Well, well – if it isn’t the nine-month mark.
You’re so close to the finish line!
By this point in your pregnancy, you may have had at least two scans, but what happens at a 36-week ultrasound?
It’s almost time to meet your little one and forever alter a certain date in the family calendar.
But before you do, your healthcare provider may suggest a 36-week ultrasound.
Consider this one last glimpse into life on the inside before you welcome baby to your little world.
36-week ultrasound pictures will give you a good sneak peek at the little face you’ll meet in a few weeks!
In this article: 📝
- Is it normal to have a 36-week ultrasound?
- What is the 36-week ultrasound for?
- What to expect at a 36-week appointment
Is it normal to have a 36-week ultrasound?
By this point, you will have likely had two ultrasounds:
Depending on how your pregnancy has gone so far, your doctor may suggest an additional ultrasound at 36 weeks to check growth and development.
But there has been recent discussion of whether 36-week ultrasounds should be routine for everyone.
This extra knowledge might help doctors prepare for complications after birth.
But that doesn’t mean that they’re necessary for everyone.
That being said, it can be really beneficial if your doctor is monitoring you for specific reasons.
Why do I need a growth scan at 36 weeks?
Let’s just take a moment to acknowledge that this can feel anxiety-inducing and confusing.
Why do they want a scan now?
Take a deep breath. ❤️
Your doctor just wants to do what they can to get you and your baby ready for birth and to ensure you are both as healthy as possible.
If you’re feeling stressed, reach out to your friends, family, and the Peanut community.
You seriously don’t have to do this alone.
In the meantime, we’ll do our best to take you through all the reasons why a 36-week ultrasound is on the table.
What is the 36-week ultrasound for?
A scan may be useful at this point in your third trimester to check if your baby is:
1. Very small or very big
At this point, your baby should be about 18.7 inches long and about 5.8 pounds.
If, during a prenatal visit, it appears that your baby measures much smaller or bigger than anticipated, based on fundal height measurements, a growth ultrasound at 36 weeks will help identify any growth restriction or if the baby is measuring large for gestational age.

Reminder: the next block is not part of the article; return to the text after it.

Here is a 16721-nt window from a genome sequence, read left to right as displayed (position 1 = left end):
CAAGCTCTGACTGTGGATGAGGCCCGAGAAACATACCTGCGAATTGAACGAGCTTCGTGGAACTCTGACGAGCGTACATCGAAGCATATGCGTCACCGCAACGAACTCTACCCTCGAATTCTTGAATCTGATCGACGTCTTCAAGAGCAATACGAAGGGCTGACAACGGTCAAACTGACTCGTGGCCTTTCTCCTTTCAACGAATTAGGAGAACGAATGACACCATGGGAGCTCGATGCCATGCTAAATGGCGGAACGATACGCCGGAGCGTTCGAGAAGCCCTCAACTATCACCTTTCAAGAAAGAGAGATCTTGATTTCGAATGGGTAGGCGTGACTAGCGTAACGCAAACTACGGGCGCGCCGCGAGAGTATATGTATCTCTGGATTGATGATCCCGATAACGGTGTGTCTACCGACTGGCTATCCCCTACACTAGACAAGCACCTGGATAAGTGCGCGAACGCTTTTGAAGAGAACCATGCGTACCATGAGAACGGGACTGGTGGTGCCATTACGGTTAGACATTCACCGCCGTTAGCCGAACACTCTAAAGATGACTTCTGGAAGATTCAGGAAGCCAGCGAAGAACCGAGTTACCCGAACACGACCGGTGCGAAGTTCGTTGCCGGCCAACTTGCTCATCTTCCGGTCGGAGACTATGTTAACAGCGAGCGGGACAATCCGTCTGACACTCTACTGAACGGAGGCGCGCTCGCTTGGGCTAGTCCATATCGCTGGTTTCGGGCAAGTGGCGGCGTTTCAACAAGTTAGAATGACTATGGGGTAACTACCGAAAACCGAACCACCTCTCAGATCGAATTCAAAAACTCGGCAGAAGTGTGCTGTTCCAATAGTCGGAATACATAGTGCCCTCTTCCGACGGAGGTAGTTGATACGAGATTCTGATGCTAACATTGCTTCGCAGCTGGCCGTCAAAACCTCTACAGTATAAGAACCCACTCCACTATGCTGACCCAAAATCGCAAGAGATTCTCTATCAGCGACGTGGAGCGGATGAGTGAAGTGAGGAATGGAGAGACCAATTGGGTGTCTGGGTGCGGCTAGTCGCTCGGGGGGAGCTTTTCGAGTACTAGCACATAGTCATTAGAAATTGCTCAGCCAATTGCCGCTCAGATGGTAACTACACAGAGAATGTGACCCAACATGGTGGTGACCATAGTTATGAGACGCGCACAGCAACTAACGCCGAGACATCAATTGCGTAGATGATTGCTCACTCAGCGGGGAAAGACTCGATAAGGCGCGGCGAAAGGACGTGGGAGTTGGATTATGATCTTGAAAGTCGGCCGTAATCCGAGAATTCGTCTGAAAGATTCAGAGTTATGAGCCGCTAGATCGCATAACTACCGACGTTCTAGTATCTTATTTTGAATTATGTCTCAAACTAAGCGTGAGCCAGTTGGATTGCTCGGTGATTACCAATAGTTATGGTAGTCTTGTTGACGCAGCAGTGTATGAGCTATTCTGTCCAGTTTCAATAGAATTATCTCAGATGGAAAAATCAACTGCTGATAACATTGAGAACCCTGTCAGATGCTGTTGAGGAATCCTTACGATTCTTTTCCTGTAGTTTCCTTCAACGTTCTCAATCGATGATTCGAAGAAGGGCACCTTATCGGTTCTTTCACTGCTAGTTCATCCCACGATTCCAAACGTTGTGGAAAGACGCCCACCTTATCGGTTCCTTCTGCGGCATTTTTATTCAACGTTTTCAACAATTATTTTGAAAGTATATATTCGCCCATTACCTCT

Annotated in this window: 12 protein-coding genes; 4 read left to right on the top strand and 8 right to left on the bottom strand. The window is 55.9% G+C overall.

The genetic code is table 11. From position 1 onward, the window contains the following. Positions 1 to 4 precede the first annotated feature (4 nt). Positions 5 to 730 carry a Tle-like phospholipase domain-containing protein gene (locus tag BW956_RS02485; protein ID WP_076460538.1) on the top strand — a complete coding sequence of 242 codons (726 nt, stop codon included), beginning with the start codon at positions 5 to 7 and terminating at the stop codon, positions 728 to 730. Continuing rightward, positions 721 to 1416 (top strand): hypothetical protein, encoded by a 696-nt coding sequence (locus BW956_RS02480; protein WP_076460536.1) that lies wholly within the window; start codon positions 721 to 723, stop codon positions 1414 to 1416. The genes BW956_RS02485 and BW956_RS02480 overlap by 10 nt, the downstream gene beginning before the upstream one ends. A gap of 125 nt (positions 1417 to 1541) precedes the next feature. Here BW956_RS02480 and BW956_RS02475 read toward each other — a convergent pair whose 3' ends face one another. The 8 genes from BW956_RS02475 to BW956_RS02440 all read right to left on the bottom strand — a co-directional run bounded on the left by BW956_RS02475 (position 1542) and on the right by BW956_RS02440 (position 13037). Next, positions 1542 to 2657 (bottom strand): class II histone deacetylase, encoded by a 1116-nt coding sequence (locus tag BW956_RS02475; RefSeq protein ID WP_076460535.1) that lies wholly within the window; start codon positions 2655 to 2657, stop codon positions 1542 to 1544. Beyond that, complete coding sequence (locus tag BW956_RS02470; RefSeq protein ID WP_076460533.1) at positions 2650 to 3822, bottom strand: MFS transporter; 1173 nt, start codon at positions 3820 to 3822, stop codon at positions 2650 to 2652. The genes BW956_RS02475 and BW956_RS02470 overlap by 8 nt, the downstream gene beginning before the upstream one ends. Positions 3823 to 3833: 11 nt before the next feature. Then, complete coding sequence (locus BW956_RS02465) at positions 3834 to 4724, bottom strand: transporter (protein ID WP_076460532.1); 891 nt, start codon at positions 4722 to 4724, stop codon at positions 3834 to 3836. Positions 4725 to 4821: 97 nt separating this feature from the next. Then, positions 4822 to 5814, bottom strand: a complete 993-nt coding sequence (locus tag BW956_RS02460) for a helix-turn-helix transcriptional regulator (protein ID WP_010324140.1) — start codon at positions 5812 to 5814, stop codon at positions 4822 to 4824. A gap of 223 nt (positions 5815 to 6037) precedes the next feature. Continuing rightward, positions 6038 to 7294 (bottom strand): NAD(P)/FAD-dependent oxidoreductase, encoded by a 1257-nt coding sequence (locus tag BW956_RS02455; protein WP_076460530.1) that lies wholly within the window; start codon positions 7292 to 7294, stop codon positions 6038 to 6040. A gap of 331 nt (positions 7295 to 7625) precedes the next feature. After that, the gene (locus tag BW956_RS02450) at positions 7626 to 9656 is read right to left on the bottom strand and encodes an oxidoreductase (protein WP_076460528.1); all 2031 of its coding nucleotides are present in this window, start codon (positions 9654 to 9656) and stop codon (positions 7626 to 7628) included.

2. In a position to take on the world
By this point, your baby should have their head down and their bottom up.
If this is not the case, don’t worry.
Your doctor will discuss the options with you, including exercises you can do to encourage baby to move in the right position.
About three babies in every hundred stay in the breech position, but a late scan may help doctors get ahead of the game.
3. Stocked up on amniotic fluid
That’s the fluid that surrounds and protects your baby and gives them the freedom to move around in your uterus.
If your amniotic fluid is low later in pregnancy, your doctor may want to monitor it through ultrasounds to decide on the safest course of action.
4. Getting the blood flow they need from the placenta
The placenta is the organ that develops during your pregnancy to protect and nourish your baby.
Some health conditions like diabetes and hypertension can cause placental insufficiency, where the placenta can’t deliver enough nutrients and oxygen to the baby.
Ultrasounds can help monitor this so that you get the treatment you need.
What to expect at a 36-week appointment
Your healthcare provider might also use your 36-week ultrasound appointment to check your blood pressure and weight.
They may also take a urine or blood sample if they’re already monitoring you or your baby for specific health conditions
If your labor needs to be induced, you may also be offered a test for group B streptococcus (GBS).
This is a bacteria commonly found in the vagina, bladder, and rectum.
It’s so common that about one in four pregnant women carry it.
It’s pretty harmless to you, but about one in every 2000 babies can develop an infection if the bacteria is passed on to them.
The test is painless and involves a quick cotton-tipped swab in your vagina and rectum.
If they find anything, they’ll probably pop you on an IV of antibiotics during labor.
All pregnancies are different.
There’s no one way to do this.
If it is recommended, a 36-week ultrasound might be a good way to get you prepped for the next part of this beautiful, big journey you’re on.
Good luck, mama! You’re almost there!